(a) implies that both (b) and (f) are right, which is a contradiction, so (a) can’t be right. And (c) claims that (a) is right, so (c) can’t be right either.

We’ve eliminated (a) and (c). That means that if (b) is a correct statement then (d) is accurate. But (b) contradicts (d), so (b) must be false. And since (a), (b), and (c) are all false, then (d) is false as well.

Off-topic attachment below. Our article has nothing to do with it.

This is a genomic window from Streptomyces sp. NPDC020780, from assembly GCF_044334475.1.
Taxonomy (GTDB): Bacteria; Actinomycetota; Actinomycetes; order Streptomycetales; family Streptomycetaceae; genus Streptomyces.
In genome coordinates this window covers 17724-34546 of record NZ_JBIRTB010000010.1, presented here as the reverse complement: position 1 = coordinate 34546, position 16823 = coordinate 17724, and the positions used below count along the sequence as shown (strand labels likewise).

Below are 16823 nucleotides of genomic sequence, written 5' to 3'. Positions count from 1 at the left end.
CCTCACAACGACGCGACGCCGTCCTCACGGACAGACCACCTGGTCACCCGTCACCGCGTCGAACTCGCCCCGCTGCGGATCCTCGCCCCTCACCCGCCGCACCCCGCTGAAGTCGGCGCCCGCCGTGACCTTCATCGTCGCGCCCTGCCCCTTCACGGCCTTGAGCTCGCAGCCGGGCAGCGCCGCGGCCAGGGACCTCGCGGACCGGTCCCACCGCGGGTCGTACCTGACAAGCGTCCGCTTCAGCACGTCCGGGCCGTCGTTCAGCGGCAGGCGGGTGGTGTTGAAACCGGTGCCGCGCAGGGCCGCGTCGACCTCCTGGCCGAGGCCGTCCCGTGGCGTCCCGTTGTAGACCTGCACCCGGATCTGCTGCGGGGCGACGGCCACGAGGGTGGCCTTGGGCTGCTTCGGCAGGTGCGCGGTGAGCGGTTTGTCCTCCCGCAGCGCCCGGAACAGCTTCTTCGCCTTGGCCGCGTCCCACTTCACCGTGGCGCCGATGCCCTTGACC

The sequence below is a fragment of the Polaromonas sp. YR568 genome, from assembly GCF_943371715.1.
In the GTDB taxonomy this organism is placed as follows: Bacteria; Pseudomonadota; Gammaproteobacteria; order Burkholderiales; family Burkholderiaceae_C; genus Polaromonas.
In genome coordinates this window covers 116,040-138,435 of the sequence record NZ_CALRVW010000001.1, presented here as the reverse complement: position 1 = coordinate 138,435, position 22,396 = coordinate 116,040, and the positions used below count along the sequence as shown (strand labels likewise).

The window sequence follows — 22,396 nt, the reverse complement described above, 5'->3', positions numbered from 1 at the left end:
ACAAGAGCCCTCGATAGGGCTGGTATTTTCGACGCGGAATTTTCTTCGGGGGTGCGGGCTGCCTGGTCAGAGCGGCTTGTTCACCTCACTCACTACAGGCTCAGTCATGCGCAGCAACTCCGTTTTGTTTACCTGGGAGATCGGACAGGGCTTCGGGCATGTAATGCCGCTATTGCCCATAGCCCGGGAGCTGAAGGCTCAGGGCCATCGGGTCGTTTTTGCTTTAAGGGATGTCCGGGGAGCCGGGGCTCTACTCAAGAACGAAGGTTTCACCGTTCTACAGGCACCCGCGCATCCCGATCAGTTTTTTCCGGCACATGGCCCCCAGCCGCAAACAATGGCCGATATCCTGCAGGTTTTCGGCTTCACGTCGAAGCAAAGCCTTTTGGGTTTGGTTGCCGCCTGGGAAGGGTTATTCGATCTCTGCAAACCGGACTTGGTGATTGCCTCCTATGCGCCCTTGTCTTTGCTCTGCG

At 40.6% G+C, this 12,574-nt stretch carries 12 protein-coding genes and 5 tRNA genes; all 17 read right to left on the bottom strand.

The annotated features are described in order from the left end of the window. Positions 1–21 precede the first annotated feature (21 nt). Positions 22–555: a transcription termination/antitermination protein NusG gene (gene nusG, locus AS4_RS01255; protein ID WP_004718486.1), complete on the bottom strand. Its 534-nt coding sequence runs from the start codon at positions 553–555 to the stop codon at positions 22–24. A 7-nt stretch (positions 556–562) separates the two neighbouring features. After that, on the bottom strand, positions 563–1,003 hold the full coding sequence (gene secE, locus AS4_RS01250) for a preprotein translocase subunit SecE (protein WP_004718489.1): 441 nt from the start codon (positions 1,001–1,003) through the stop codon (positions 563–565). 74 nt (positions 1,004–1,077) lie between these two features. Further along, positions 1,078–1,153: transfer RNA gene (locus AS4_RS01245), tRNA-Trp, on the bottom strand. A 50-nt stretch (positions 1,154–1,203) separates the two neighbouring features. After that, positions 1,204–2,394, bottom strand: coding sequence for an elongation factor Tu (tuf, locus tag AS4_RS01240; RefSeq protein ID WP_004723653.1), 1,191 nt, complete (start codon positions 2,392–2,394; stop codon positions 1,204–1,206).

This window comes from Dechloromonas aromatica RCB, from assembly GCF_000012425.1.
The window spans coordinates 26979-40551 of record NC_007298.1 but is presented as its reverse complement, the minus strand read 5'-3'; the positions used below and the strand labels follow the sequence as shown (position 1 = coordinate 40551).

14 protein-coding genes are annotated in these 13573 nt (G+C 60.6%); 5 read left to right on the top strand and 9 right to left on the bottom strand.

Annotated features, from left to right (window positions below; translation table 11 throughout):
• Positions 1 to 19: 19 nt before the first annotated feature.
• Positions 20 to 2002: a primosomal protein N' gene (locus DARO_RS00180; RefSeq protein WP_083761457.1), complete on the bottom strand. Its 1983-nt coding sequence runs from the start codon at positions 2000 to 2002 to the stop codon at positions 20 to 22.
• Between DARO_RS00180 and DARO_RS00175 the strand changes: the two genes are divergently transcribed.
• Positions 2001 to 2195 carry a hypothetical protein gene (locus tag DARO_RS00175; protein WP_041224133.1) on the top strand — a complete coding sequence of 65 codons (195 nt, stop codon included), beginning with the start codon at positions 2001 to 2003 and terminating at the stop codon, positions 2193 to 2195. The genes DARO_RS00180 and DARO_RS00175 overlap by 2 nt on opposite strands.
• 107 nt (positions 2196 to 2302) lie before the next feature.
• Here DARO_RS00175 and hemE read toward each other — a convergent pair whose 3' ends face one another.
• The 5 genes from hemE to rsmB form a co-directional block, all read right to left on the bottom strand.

Now we’re down to (e) and (f). (f) can’t be true, because it implies simultaneously that statements (a) through (d) are false and that (e), which agrees with this, is also false, another contradiction.

That leaves (e), whose truth is confirmed by the falsity of statements (a) through (d).